Frequently Asked Questions about Non-Invasive Ventilation


When should I use my Non-Invasive Ventilation?

You normally use your unit when you sleep but you can use it whenever you are resting to rest the muscles as well.


How many hours a day should I use the device?

You should use the device every night and for as many hours as you sleep.  It may take as much as 3-6 weeks to become completely comfortable using the device and you may never feel 100% comfortable using the device.



When will I get my device from Ventilator Equipment Pool (VEP)?

It normally takes 4-6 weeks to receive equipment from the VEP once the form has been submitted.


How will I know when the device is coming from VEP?

The VEP will call you the day before sending the unit to your house to confirm someone will be home.  Purolator sends the device so it will arrive the next business day.


Will it be the same machine I was tried on?

The VEP will send whatever device they have available.  The VEP will send a Respiratory Therapist to your house within 10 business days to set up the device and do some teaching with you.


What if I have problems with the VEP device?

The VEP has a 1-800 # with a Respiratory Therapist on call 24/7.  This number will be on a sticker on the top of the equipment for your convenience.


How do I get a more comfortable mask?

Another ADP form will be started today and you will take it home with you.  You should take this form with you to a home respiratory company in your area and the respiratory therapist will fit you with a more comfortable mask.  ADP will cover 75% of the cost of this mask.


Why does it feel hard to breathe out?  Will anything make it easier?

Remember it is normal to feel uncomfortable at first.  Since you are breathing out against a pressure it will feel more difficult.  Relax and take slow deep breaths.


My eyes are red and sore in the morning or wake me up because they hurt, what should I do?

This can be caused by air leaking around the mask and into your eyes.  You should solve this problem quickly to avoid further injury to your eyes. 

Start by reapplying the mask and adjusting the straps on the headgear.  If you have an adjustable forehead rest on your mask adjust it until the air is not leaking into your eyes.  Make sure not to over tighten your mask.  If your mask is pressing hard on the skin by your eyes it can also make your eyes sore.

If these steps do not solve your problem then try some different masks.  You will need to call your respiratory homecare vendor to discuss your options.


My face is red where the mask touches it, what should I do?

Try loosening your mask.  As long as it is not leaking severely, or leaking into your eyes there isn’t a need to have it really tight.  In fact over tightening your mask can cause it to leak more.

Try a different mask.  Not all masks are the same shape so a different one may not irritate your skin or put pressure in the same places.  You will need to call your respiratory homecare vendor to discuss your options. 

Because the mask is pushing against your skin it can cause irritation.  Sometimes using a barrier or cushioning the bridge of the nose with a product like moleskin can help.  Ask your respiratory homecare vendor about these products.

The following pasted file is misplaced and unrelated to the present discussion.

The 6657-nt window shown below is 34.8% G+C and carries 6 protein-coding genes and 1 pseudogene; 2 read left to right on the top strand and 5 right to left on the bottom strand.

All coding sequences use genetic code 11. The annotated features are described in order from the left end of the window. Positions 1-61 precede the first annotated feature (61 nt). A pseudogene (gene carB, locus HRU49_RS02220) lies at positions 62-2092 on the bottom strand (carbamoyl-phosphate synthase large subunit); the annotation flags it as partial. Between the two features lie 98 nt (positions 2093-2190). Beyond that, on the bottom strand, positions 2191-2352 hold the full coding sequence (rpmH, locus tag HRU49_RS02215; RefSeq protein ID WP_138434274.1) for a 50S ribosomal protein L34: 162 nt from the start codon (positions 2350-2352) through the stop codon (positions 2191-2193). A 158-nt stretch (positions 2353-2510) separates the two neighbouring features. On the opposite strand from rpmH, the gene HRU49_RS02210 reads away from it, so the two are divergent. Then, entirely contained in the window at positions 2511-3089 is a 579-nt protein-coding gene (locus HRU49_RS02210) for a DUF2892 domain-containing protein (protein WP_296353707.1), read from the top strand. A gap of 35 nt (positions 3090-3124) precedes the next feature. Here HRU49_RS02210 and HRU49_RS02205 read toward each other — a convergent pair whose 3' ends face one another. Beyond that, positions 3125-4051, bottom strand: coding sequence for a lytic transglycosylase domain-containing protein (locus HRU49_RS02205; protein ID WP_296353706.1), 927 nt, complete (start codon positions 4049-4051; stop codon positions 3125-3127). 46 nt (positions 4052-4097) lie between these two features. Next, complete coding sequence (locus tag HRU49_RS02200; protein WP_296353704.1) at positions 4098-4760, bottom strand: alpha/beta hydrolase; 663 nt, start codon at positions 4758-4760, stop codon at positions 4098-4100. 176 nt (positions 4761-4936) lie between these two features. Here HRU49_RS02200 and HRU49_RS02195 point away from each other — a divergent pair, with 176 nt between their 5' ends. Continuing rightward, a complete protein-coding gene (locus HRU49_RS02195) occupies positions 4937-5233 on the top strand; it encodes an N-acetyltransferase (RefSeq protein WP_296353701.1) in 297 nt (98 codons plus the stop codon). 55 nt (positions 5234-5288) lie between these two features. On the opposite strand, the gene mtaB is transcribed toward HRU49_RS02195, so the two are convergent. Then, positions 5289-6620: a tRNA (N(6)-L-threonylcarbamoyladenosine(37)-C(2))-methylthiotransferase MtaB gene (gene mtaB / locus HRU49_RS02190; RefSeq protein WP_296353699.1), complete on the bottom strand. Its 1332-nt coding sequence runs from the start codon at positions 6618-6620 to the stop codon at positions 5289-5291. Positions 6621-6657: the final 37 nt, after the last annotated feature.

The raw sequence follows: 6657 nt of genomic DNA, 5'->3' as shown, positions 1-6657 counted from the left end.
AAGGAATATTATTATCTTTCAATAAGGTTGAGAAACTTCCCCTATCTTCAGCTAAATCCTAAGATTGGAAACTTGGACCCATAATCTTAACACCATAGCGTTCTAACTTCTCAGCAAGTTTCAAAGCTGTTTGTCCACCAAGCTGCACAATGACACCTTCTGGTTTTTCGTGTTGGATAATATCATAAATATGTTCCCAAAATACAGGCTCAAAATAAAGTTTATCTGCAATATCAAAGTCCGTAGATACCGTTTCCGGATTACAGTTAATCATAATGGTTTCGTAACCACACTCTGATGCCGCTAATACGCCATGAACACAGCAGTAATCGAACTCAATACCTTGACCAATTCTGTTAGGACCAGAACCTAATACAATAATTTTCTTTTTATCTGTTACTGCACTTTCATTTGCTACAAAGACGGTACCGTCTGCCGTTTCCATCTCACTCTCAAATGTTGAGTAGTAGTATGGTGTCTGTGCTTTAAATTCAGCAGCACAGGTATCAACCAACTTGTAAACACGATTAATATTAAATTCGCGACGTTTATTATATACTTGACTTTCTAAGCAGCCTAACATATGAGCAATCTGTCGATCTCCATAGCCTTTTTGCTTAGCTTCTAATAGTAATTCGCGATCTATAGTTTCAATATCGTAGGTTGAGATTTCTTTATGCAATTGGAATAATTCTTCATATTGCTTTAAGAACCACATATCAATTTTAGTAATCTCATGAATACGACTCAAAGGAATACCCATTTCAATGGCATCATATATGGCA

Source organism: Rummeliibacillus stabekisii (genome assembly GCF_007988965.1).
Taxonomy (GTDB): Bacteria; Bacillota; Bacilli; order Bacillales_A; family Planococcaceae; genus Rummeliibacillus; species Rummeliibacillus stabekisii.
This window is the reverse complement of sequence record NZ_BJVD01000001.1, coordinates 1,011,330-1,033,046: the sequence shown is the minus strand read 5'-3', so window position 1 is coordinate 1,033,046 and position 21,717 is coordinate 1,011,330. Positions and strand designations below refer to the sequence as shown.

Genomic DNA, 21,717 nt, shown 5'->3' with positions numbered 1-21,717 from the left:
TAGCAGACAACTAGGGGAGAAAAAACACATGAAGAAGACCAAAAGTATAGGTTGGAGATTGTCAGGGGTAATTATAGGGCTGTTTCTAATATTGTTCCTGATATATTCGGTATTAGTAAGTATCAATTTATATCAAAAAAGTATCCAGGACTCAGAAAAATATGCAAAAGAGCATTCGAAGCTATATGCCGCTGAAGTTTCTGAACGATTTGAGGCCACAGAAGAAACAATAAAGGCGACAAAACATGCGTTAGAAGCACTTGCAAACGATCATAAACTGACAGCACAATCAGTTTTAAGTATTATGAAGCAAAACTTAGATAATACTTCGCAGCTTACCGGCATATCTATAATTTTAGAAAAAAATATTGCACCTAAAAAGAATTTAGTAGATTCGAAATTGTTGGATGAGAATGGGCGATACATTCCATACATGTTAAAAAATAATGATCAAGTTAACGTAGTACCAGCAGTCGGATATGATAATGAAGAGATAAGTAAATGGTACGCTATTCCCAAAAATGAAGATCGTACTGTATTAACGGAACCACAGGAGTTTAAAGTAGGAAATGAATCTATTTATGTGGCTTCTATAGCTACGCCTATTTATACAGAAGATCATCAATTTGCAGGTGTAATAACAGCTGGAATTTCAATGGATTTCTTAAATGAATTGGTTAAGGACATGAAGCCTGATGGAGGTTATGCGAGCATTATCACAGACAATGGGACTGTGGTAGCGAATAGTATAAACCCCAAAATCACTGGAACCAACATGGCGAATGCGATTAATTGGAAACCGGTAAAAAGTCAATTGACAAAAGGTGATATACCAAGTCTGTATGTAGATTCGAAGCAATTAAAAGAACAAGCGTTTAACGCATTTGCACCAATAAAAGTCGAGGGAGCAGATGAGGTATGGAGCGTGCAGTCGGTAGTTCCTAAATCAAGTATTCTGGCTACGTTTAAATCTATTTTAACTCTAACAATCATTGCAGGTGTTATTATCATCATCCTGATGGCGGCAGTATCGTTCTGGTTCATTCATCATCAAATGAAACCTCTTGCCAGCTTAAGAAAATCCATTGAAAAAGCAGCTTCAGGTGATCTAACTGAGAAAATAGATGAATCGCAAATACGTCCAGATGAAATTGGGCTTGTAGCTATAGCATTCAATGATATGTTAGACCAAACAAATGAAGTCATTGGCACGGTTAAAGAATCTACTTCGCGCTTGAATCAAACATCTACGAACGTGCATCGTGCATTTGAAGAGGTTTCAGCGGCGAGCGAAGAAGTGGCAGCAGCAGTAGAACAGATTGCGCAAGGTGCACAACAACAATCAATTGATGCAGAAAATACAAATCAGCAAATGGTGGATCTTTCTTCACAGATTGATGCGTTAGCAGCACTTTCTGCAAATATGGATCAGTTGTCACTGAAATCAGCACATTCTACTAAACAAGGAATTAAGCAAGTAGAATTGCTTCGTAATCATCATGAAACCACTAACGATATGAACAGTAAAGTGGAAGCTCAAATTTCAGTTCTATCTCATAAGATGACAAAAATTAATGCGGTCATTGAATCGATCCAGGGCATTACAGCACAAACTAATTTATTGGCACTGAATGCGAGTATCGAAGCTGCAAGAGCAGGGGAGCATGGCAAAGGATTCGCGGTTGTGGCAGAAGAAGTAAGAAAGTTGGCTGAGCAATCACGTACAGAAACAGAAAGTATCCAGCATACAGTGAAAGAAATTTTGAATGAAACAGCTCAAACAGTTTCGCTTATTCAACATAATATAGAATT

It is also possible you are allergic to the mask material or the cleaning agent.  Please be certain the soap you are using is not anti-bacterial.  Try using a hypoallergenic soap.


Why is my nose runny when I put on my mask?

This is a reaction to the airflow.  Start by increasing the setting of your heated humidifier.  Moist air should not irritate your nose as much.  If this does not work then please book an appointment to see your doctor.  It is possible that you will need to use a nasal medication.


Why is my nose stuffy when I put on my mask?

The first thing to check is the filter on the back of the ventilator.  If it is clogged with dust then it is likely dust is being blown through your device and into your mask. This not only makes your nose stuffy but is hard on the motor of your device.  

This can be another reaction to the airflow as well.  Adjust your heated humidifier to a higher setting.  As long as water is not collecting in your tubing it is OK to turn up the heater.  If the stuffy nose lasts more then a week consult your doctor.


It feels like the machine is puffing the air faster than I am breathing. What should I do?

Try to relax and see if you can get used to this different way of breathing.  If your breathing rate was fast when you first started therapy it may slow down once you've been using it regularly.  You may need some adjustment made to your unit.


My nose is dry and burning inside. What can I do?

Use a heated humidifier as dry air can cause this feeling.  If you are already using one then adjust it to a higher setting


My throat is dry when I wake up. What can I do?

You need to increase the setting on your humidifier because the current setting is not high enough and the blowing air is drying out your throat.


I turned up my heated humidifier and now get woken up by a popping or thumping sound from my tubing, What can I do to prevent this?

This sound is caused by water collecting in the tubing.  This can happen because the air around the tubing cools the warm, moist air as it leaves the heated humidifier.  Cooler air cannot hold as much moisture so some of the water drops out into your tubing.

Make sure there is no air blowing on the tubing such as from a fan or open window.  This will cool the tubing and cause more water to develop in the hose.  You may try to keep the hose under the sheets if possible.  You should call the VEP for possible solutions to this problem.

Empty the water from the tubing but do not attempt to empty the water back into the humidifier.